LOS ANGELES -- As the host of "The Newlywed Game," Bob Eubanks explored the wonders of romance. Recently, he's been a spokesman for a 900-number dating service that left investors feeling jilted.
The service Mr. Eubanks hailed as "revolutionary" in an infomercial is under investigation for suspected investment fraud, part of a state and federal crackdown on a new form of scam that feeds on the psychic, chat and date lines that have become staples of cable TV. DDTC Mr. Eubanks hasn't been accused of wrongdoing. However, his endorsement evidently influenced some of the 281 unwitting investors, who expected their partnership to earn $3.99 a minute when singles called a 900 number to find a date. The investors -- many of them fans of Mr. Eubanks' popular 1970s TV show -- now are out a total of $3.4 million.
"I thought it had to be on the up-and-up," said Cleve Fitzpatrick, an unemployed aerospace worker from nearby Hawthorne who was so taken with Eubanks that he sank $50,000 into the Matchmaker Network. "I never suspected anything fishy."
Welcome to the dark side of the world of celebrity endorsements. Government probes suggest a few suspected scam artists are working Hollywood's B-list.
According to investigators, a big (or not-so-big) star can make an impression on the unsophisticated investors so often targeted by boiler-room operators.
"I'm sure some people saw Bob Eubanks and said, 'Wow,' " said Bonnie Youngdahl, an attorney with the California Department of Corporations.
Besides Mr. Eubanks, entertainer LaToya Jackson and New York cop and Playboy model Carol Shaya have endorsed questionable 900-number services.
None of the celebrities has been accused of wrongdoing. There's no indication that the deals were more than easy paydays for the celebrities, who appeared in advertisements for the 900 numbers.
Court documents indicate that one company under investigation paid $250,000 to an intermediary to pay Jackson for titillating bits for a "Jackson Family Secrets" 900 number. In one recording, Ms. Jackson prattled about the childhood antics of her more-famous brother, Michael.
Mr. Eubanks, out of the limelight except for his annual stint as host of a Los Angeles television station's Tournament of Roses broadcast, received $15,000 for the dating infomercial, which was shot in one day before a studio audience. It isn't known what Ms. Shaya was paid to appear in advertisements for a chat line.
The investigations are part of the sweeping Project Roadblock crackdown on high-tech frauds led by the Federal Trade Commission and agencies in 22 states. Separately, the Securities and Exchange Commission is probing possible securities law violations by some companies targeted in Project Roadblock.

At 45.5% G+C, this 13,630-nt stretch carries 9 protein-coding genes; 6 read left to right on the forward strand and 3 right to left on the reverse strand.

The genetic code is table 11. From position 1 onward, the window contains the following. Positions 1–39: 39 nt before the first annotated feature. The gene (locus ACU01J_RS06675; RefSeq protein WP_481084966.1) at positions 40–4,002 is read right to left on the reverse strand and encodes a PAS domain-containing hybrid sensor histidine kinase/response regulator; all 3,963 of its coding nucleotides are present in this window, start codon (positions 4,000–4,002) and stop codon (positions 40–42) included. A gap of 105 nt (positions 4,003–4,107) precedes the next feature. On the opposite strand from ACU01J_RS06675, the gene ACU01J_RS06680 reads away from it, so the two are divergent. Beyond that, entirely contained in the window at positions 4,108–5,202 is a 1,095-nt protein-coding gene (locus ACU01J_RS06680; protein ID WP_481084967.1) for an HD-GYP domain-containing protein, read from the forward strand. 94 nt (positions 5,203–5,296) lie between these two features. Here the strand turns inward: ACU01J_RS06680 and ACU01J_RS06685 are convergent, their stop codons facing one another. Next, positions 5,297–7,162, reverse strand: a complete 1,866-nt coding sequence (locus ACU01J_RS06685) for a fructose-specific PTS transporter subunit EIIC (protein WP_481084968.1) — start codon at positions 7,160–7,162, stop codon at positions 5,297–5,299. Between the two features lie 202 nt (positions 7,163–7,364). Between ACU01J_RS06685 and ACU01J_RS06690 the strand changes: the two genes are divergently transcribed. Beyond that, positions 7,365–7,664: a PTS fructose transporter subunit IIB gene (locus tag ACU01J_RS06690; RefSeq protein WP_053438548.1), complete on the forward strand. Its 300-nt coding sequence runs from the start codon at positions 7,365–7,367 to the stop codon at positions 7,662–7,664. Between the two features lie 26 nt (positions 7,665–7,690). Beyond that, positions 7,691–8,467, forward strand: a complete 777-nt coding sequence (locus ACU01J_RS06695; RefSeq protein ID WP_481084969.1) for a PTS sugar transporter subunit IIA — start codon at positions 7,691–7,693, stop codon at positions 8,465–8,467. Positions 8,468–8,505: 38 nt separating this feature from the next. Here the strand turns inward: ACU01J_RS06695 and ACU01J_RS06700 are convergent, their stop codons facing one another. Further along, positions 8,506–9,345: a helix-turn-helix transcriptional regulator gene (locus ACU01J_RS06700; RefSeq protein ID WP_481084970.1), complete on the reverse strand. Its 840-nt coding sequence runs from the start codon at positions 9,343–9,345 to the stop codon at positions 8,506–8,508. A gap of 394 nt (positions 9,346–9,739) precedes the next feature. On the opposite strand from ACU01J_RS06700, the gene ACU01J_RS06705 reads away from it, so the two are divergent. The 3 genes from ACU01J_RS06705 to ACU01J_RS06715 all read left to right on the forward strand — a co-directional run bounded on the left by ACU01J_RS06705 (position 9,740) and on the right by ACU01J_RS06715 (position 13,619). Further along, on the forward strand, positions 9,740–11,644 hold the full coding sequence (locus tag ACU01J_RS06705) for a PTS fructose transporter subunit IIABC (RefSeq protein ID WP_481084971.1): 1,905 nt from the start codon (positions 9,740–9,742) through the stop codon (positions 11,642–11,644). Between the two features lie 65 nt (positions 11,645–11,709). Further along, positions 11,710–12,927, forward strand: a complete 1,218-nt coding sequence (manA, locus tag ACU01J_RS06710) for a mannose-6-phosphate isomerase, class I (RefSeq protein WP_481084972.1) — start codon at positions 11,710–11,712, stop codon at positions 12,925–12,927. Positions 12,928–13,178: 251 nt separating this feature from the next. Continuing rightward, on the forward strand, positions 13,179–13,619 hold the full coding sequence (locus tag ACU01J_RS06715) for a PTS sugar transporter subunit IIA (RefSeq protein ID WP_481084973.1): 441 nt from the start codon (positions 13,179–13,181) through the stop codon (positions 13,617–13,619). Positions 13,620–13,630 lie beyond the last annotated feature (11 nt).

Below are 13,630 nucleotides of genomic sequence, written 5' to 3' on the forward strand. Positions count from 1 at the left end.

As part of the crackdown, the Federal Trade Commission in January obtained a court order freezing the assets of a company called American Fortune 900, placing it in permanent receivership while the investigation continues. The agency has alleged that the Woodland Hills, Calif., company misled investors by playing down the risks associated with the 900 venture featuring the Jackson and Shaya lines.
Also in January, the California Department of Corporations searched the offices of several companies involved in the Matchmaker Network, including one named B.M.C. -- which stood for "Bring More Cash," according to information received by authorities.
Investigators say B.M.C. managed a Matchmaker Network partnership in which investors lost 80 percent of their capital. The SEC is investigating B.M.C. in connection with the sale of unregistered securities.
While most top performers are highly protective of their images and closely review endorsement deals, other celebrities aren't always as picky.
Mr. Eubanks said a Los Angeles agency called R&R; Advertising approached him about doing the infomercial, which he viewed as a routine endorsement deal. He said he approved the script, deeming it "classy enough," and received assurances that the dating service was "completely private."
"I picked up my check. It didn't bounce. I walked away," Mr. Eubanks said.
Behind the famous names, authorities say, are veterans of unregulated telemarketing operations that range from precious metals to ostrich breeding. The FTC said Rory Cypers, the 25-year-old president of American Fortune 900, previously sold precious metals investments for Western Trading Group, an outfit the FTC shut down after an investigation in 1992.
In its court filings, the FTC said American Fortune 900 promised investors unrealistic gains, such as a sixfold return in two years. The agency said Mr. Cypers told some investors their money was protected against losses by a U.S. Treasury bond worth $4 million, and sent them worthless photocopies of the security to back up his claim.
When hype didn't work, Mr. Cypers allegedly used threats.
A 78-year-old widow said in court documents that she invested $10,000 after Mr. Cypers threatened to sue her if she did not come up with the money. Months later, she invested another $5,600 when Mr. Cypers told her she was required to meet a capital call.
"He had me scared, so I did it," the woman said in an interview.
The FTC has alleged that Mr. Cypers and American Fortune 900 engaged in deceptive promotional practices, and is seeking a court order requiring that investors' funds be returned.
Mr. Cypers dismissed the allegations against him and the company as "lies," and said he didn't profit from American Fortune 900.
Pub Date: 3/12/96